For this demonstration tool to grind the root of a blade, the system is comprised of two tools: the bond station and the transfer tool. There are multiple transfer tools, one for each operation. This is only one example of the many possibilities that are available to the user of the Blue Photon System. The application of adhesive workholding can run from simple, single manual tools, to completely automated manufacturing systems running multiple part numbers.
Why is it called a transfer tool?
The hard to load part datums are transferred to the zero point locating datums. Each part goes through the same bond station. Another plus is that the transfer tools do not need to be the same because the datums are in the bond station, not the shuttle (transfer tool). The adhesive makes up the difference in the transfer tool build and also in casting variation.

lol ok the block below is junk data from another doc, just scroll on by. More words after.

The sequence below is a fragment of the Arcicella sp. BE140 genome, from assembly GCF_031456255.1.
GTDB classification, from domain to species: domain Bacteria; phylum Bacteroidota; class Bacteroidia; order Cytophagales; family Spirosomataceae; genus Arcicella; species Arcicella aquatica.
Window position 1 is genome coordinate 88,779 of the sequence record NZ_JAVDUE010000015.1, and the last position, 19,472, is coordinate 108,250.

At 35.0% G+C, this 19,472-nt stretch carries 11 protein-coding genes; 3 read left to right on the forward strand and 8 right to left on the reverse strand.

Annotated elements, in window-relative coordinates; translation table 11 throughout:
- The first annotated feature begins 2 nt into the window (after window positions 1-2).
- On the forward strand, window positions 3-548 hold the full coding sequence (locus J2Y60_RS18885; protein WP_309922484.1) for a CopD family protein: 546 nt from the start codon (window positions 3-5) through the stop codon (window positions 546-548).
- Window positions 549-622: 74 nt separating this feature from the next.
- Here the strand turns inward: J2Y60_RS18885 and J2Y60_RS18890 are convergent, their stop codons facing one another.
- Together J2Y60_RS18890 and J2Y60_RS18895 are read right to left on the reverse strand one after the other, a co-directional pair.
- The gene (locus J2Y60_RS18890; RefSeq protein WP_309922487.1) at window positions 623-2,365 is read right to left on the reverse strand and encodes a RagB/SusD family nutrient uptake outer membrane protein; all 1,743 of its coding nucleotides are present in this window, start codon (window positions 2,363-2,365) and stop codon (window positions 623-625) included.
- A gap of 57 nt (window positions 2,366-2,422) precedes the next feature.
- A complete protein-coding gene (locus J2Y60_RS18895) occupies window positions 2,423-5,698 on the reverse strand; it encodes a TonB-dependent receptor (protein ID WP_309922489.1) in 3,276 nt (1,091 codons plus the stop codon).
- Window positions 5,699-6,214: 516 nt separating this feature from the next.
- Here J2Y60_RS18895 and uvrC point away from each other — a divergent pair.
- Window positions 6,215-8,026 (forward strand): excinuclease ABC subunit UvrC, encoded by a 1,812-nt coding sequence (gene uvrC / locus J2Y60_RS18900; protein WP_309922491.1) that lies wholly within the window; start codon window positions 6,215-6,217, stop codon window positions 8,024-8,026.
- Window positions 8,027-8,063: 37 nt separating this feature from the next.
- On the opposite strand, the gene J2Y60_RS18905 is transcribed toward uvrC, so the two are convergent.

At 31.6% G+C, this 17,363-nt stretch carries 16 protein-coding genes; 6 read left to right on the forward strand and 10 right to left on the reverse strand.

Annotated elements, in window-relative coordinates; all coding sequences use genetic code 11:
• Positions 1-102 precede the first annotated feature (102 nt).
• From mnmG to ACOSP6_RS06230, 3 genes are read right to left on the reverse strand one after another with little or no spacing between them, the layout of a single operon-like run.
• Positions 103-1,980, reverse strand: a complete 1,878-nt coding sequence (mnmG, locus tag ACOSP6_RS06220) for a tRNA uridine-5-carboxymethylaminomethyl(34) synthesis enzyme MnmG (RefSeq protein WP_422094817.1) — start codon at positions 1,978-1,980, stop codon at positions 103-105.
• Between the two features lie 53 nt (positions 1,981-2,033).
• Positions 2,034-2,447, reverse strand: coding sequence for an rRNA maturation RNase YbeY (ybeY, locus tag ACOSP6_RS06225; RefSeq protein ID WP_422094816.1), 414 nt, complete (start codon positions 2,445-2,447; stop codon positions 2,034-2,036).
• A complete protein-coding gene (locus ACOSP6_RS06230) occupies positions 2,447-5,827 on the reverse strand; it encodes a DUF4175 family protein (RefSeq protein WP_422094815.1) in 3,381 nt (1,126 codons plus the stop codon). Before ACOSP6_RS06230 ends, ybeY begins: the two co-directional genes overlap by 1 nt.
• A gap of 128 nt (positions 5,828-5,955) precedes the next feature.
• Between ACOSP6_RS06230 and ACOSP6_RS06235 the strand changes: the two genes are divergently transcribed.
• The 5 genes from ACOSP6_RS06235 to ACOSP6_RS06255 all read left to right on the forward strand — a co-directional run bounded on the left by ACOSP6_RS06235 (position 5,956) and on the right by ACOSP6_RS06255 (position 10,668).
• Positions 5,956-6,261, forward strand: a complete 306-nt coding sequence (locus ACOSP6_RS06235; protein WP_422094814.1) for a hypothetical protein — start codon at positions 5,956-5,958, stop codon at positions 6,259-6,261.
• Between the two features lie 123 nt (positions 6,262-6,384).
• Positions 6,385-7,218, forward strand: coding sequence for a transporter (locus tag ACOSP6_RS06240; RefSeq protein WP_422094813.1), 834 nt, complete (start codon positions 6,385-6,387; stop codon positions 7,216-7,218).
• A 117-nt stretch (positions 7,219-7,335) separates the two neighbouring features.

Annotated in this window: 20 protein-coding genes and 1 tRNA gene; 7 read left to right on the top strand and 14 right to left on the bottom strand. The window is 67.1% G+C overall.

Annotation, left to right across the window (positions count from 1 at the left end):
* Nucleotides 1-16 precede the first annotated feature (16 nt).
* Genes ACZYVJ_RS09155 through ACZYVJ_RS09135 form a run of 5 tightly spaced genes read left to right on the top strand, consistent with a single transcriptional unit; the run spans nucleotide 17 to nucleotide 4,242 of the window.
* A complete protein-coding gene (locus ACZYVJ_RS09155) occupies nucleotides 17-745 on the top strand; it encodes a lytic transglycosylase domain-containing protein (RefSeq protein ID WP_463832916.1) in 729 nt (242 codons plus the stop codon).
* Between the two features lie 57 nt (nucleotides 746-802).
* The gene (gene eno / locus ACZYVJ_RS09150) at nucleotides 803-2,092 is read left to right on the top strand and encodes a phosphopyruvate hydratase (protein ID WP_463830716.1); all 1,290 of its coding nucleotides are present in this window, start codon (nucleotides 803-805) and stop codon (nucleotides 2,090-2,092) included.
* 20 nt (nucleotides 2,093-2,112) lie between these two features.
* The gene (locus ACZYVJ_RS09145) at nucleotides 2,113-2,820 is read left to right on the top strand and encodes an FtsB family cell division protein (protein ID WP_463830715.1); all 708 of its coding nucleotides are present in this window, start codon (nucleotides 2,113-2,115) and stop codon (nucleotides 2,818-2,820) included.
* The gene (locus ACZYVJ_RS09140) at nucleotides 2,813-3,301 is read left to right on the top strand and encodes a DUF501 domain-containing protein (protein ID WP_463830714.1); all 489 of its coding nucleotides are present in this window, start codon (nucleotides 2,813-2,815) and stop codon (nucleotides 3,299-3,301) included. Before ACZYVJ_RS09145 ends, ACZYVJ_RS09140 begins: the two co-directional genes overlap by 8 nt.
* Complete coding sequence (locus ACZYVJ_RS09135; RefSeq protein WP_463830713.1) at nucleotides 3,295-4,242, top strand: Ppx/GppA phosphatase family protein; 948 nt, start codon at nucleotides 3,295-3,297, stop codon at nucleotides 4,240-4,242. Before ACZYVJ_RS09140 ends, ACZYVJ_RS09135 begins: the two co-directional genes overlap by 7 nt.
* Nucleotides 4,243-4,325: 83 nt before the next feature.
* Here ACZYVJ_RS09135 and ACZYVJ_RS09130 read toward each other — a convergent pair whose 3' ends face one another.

Your machine fixture becomes an off the shelf item, i.e. an Erowa Chuck, and all your parts can use the same system. The only difference between the parts is the bond station and how the transfer tool is designed for the part. The part that goes into the machine is the same, simplifying your fixturing.
Refer to the numbers above to locate key areas of the datum transfer process.
The transfer tool is next loaded into the bond station.
Next, the part is loaded into the nest. In this case a turbine blade.
Next, the transfer tool is brought up to the part. This can be done either manually or automatically.
Next the UV light source is activated, curing the adhesive.
The part is now attached to the transfer tool. The part is unclamped and the transfer tool is retract.
The transfer tool is unclamped and removed from the bond station along with the part.
The part is ready to be processed as soon as it’s removed from the bond station.